Sheep are an integral part of the farm for many reasons. Pictured here are the Dorper lambs from the 2011 season. These fantastic fellows improved our soil by grazing our pasture. As they ate the luscious grasses they stimulated new growth which helped to continue the biological activity beneath the soil surface. Also leaving their own fertilizer for the pastured poultry to scatter about on the surface. The lambs were on this pasture from May 2011 thru October 2011 and were moved every seven to ten days to a new plot on the pasture, never occupying the same piece of ground more than once. This intensive movement prohibits any possible parasite problems.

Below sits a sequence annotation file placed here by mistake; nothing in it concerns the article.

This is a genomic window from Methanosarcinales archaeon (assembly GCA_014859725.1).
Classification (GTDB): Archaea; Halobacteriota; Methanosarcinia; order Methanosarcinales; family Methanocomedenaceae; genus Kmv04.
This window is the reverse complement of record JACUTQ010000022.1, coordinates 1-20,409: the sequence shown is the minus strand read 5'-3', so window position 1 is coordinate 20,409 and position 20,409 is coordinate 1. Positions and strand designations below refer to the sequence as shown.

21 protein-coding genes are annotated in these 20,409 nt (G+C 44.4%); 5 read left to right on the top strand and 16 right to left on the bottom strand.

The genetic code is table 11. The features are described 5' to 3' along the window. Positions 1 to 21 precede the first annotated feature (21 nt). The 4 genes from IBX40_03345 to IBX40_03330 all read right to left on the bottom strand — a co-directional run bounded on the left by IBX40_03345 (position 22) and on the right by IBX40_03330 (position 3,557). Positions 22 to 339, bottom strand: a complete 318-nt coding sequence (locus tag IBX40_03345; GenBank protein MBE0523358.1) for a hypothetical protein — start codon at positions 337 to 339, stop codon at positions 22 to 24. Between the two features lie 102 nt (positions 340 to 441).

We plan to build multiple flocks of heritage breeds that will not only give us wonderful meat, but quality wool as well.

Dorper Spring Lambs 2011 Season

We now have Tunis sheep on the farm! Tunis are one of the oldest, if not the oldest breed of Sheep on the planet, dating back three thousand years to the area now known as Tunisia. Currently the flock consists of a seven year old ewe, three year old ewe, one ram, and two nine month old ewes.

Entering into the world of breeding and building a flock is exciting and extremely rewarding.